Does a bogey RCBO trip with no load, or just a light? This may be a thing to try.

Do you have any time delay RCD or earth fault relay up front, and if so does that ever trip?
(rules out short spikes if it does ....)

-------------------------
regards Mike
 11 October 2018 01:22 PM
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sparkingchip

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Do the RCD devices have a flying earth lead to give a reference to earth?

Are they type AC or type A.

Are they single pole or single pole with a switched neutral?

What RCD rating are they 30 mA or 100 mA?

What make are they?

Andy B.
 11 October 2018 02:34 PM
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fzn10

Posts: 20
Joined: 22 September 2013

Hi Mike, Andy,

Thanks for the questions, responses as follows:-

"I presume the RCBOs are single pole breaking, and do not interrupt the neutral ?"
Yes, they single pole. Does not interupt Nuteral

"If so then a neutral/earth event will be seen by an upstream device feeding a DB, even if the down stream device is off. "
How would this impact other RCBOs within the same and different DBs.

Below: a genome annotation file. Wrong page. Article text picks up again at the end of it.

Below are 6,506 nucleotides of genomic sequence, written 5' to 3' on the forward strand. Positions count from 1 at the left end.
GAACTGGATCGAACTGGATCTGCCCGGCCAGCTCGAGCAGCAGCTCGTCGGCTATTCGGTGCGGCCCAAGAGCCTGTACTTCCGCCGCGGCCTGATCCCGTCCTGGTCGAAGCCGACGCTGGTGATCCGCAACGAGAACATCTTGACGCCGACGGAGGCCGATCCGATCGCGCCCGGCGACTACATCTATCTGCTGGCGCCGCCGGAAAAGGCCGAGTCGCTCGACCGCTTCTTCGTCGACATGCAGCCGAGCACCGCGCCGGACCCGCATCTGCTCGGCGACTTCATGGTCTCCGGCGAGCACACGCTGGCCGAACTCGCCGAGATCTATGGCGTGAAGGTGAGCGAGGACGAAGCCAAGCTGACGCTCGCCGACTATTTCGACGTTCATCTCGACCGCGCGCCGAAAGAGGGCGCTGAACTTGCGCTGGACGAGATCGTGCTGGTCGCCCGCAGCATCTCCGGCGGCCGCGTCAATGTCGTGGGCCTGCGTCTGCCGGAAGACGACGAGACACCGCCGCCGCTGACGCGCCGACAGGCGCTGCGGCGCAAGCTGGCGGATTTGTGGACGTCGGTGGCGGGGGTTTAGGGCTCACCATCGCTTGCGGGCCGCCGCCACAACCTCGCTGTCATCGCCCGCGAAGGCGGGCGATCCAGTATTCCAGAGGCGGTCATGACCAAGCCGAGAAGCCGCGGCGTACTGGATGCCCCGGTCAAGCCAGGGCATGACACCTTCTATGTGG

"have you checked the L+N to E insulation resistance at 500VDC, or at least 250? "
Yes insulation resistance tests were all checked at 250V. No issues were noted. We were not able to check every single circuit unfortunately as it is an existing installation. However if there was a fault, shouldnt it be localized? rather then have multiple RCBOs trip accross different distribution board?

Are there loads on timers (heating is a classic) that may have been off at the time of testing?
I live in a hot climate, no heating. All fan coil units were operational. There may have been a hot water cylender. But again how would this result in multiple RCBOs tripping.

Are there impulsive loads (welding or other industrial plant) sharing the substation thta may be injecting spikes into the supplies?
No, Substaion is dedicated to the building which supplies other office tenants.

"Does a bogey RCBO trip with no load, or just a light? This may be a thing to try. "
When testing, we've injected Risudal currents to subciruits at 50% and they did not trip.

"Do you have any time delay RCD or earth fault relay up front, and if so does that ever trip? "
No time delay on RCBOs

Do the RCD devices have a flying earth lead to give a reference to earth?
Yes it does have a flying lead which gives it a reference to earth.

Are they type AC or type A?
AC

Are they single pole or single pole with a switched neutral?
Single Pole only.

What make are they?
ABB. All Brand new and same type. DS271 AC Type B,C RCBOs Link below.
https://www.voltimum.co.uk/e-catalogue/brand/abb/family/ds271-ac-type-bc-rcbos
 11 October 2018 04:00 PM
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mapj1

Posts: 11588
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OK. The probelm with single pole breaking is when one DB feeds another - if there is an NE fault, then all the RCBOs between the supply and the fault will trip, not just the one nearest, as all the neutrals are shared, and the fault is not removed when just the phase line opens.